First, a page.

People’s Party of Canada creates riding association in Kamloops-Thompson-Cariboo

Says Conservative MP Cathy McLeod: "If you vote for the People’s Party, it’s really a vote for Justin Trudeau, in my opinion"

Canada’s newest political party has established a riding association in Kamloops.

The People’s Party of Canada, created in September by former Conservative MP Maxime Bernier, claims to have signed up about 35,000 members nationwide and plans to run candidates in all 338 ridings across Canada in next year’s federal election.

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It also plans to field candidates in three federal byelections that will be held in the next few months.

Glen Walushka, president of the party’s North Okanagan-Shuswap riding, was in Kamloops on Sunday to organize the party’s Kamloops-Thompson-Cariboo electoral district association.

In the 2015 federal election, Conservative MP Cathy McLeod was elected due to vote-splitting on the centre-left. McLeod won with 24,444 votes, with New Democrat Bill Sundhu receiving 21,400 votes and Liberal Steve Powrie garnering 21,197 votes.

Walushka conceded vote-splitting on the right is a concern in the 2019 federal election, which is set for Oct. 21.

“Vote-splitting is always a problem,” he told KTW, quoting leader Bernier by arguing the NDP under leader Jagmeet Singh has moved so far left as to fall off the political spectrum, leading Justin Trudeau’s Liberals to slide to the left and prompting Conservative Leader Andrew Scheer to edge his party to a more centrist position.

“We are the only conservative party,” Walushka said, comparing the grassroots movement of the party to that of Reform in the 1990s.

He said data in his party has shown 52 per cent of members were formerly Conservative, 26 per cent were previously Liberals and the balance being disaffected New Democrats and others, with the majority being under 40 years of age.

“The ability of people at the grassroots level to participate in the process is a huge difference,” Walushka said, arguing the Conservative party’s national apparatus too often dictates what the constituency level can do.

But McLeod said the People’s Party of Canada is anything but grassroots, noting all policies have been crafted by the leader.

“It’s a party of Maxime, who is self-appointed leader and who is developing all the policies,” McLeod said.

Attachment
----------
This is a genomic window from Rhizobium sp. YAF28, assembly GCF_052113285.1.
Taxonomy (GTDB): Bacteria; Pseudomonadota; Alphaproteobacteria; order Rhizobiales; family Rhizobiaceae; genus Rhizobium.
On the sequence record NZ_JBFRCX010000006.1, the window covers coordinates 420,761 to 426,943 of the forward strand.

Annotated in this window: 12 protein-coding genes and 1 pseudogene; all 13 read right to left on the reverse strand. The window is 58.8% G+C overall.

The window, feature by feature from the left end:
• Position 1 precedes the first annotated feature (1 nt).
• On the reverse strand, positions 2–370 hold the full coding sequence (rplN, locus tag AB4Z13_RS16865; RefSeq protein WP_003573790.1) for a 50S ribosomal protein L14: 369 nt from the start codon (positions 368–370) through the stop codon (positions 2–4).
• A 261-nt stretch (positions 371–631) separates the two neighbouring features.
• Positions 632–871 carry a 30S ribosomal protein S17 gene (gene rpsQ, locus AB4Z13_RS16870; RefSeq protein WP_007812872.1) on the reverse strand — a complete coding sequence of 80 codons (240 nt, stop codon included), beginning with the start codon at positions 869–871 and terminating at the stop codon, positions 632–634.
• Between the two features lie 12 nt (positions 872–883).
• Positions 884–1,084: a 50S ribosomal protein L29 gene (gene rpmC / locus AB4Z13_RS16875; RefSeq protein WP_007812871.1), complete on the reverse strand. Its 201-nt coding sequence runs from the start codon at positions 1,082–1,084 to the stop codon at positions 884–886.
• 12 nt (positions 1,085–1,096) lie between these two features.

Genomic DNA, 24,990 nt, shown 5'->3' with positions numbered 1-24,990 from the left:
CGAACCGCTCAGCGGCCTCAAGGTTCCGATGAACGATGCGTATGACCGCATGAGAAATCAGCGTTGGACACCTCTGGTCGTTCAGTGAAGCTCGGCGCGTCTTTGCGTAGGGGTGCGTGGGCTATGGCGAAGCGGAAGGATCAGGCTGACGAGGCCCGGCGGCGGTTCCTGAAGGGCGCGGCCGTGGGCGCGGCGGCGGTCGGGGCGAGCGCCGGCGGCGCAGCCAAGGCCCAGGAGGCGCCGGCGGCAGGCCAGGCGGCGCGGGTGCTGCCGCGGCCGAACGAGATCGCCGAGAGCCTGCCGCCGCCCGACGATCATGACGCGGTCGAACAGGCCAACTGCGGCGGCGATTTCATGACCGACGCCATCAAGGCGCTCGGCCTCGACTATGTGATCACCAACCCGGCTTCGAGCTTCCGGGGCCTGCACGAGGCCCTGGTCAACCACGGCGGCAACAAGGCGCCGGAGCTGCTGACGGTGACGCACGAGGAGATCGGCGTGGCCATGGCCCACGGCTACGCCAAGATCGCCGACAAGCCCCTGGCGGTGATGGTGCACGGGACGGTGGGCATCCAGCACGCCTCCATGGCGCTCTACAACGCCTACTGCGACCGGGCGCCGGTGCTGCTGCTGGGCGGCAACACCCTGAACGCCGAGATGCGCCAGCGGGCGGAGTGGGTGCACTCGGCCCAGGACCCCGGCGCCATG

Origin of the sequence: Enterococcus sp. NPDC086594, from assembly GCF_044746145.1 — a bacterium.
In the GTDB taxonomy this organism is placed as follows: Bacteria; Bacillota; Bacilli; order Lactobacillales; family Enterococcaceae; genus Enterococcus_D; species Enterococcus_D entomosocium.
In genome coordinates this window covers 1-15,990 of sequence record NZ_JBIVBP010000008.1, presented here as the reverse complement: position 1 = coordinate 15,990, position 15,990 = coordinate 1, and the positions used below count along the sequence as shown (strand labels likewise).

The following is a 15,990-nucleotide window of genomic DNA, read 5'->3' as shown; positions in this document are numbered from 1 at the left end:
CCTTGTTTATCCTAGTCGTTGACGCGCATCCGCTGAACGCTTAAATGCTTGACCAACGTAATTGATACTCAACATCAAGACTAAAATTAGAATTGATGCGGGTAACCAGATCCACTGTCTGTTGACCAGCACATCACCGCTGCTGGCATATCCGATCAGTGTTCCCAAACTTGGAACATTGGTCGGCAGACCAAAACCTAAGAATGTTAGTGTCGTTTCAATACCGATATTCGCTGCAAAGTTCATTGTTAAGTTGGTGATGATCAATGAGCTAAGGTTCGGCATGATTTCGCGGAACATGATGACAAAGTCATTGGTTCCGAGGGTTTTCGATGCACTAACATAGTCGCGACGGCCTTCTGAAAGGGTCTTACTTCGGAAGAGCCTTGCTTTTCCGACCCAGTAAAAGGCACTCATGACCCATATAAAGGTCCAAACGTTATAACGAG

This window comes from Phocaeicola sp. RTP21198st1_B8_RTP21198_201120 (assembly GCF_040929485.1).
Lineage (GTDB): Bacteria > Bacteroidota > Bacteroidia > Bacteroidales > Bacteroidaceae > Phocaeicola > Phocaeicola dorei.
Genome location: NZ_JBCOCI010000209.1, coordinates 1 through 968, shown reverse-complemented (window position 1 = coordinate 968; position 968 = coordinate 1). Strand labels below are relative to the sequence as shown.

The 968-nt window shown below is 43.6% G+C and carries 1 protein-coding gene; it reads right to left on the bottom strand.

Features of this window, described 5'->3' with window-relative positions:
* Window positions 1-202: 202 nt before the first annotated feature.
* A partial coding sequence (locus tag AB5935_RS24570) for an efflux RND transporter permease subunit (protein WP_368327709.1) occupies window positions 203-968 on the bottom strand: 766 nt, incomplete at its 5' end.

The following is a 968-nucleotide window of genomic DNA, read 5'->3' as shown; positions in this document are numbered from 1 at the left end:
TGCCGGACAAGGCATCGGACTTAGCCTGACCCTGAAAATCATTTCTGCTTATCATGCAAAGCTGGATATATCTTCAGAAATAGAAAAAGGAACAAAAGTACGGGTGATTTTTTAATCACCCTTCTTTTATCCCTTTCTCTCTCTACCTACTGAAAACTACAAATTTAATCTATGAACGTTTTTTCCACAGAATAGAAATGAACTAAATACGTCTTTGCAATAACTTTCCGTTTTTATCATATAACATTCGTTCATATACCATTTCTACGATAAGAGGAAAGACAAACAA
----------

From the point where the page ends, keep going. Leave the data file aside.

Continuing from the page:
“I’ve always been impressed with a grassroots policy development.

“They’ve already been told what their policies are going to be. There is no grassroots voice, as far as I can see.”

McLeod said it is apparent Bernier created the party as a result of him losing the Conservative leadership race to Scheer, noting she finds it interesting the People’s Party has yet to attract support from sitting MPs or so-called “big tent” Conservatives, such as Rona Ambrose, John Baird or Jason Moore.

As for possible right-of-centre vote-splitting in next year’s federal election, McLeod said: “If you vote for the People’s Party, it’s really a vote for Justin Trudeau, in my opinion.”

The People’s Party of Canada has policies that include ending supply management, axing the carbon tax, privatizing Canada Post, reducing funding to the CBC, reforming immigration policies (by reducing the total number of immigrants to Canada to 250,000 per year and by focusing on their specialized skills), simplifying the tax code, expanding private-sector involvement in health care and shrinking the size of government.

“It’s a small ‘c’, laissez-faire, free market, people make the decisions rather than government makes the decisions kind of thing,” is how Walushka replied when asked how he would sell the party to those with questions.

“We’re very much against a nanny state.”

Walushka, a former Conservative who worked for the Alberta Treasury Branch, said the People’s Party of Canada’s platforms encompass freedom, personal responsibility, fairness and respect.

In addition to being president of the party’s North Okanagan-Shuswap riding association, Walushka is a regional organizer, having helped create electoral district associations in the Okanagan and Cariboo.

He will be in the Kootenays this week.

© Kamloops This Week


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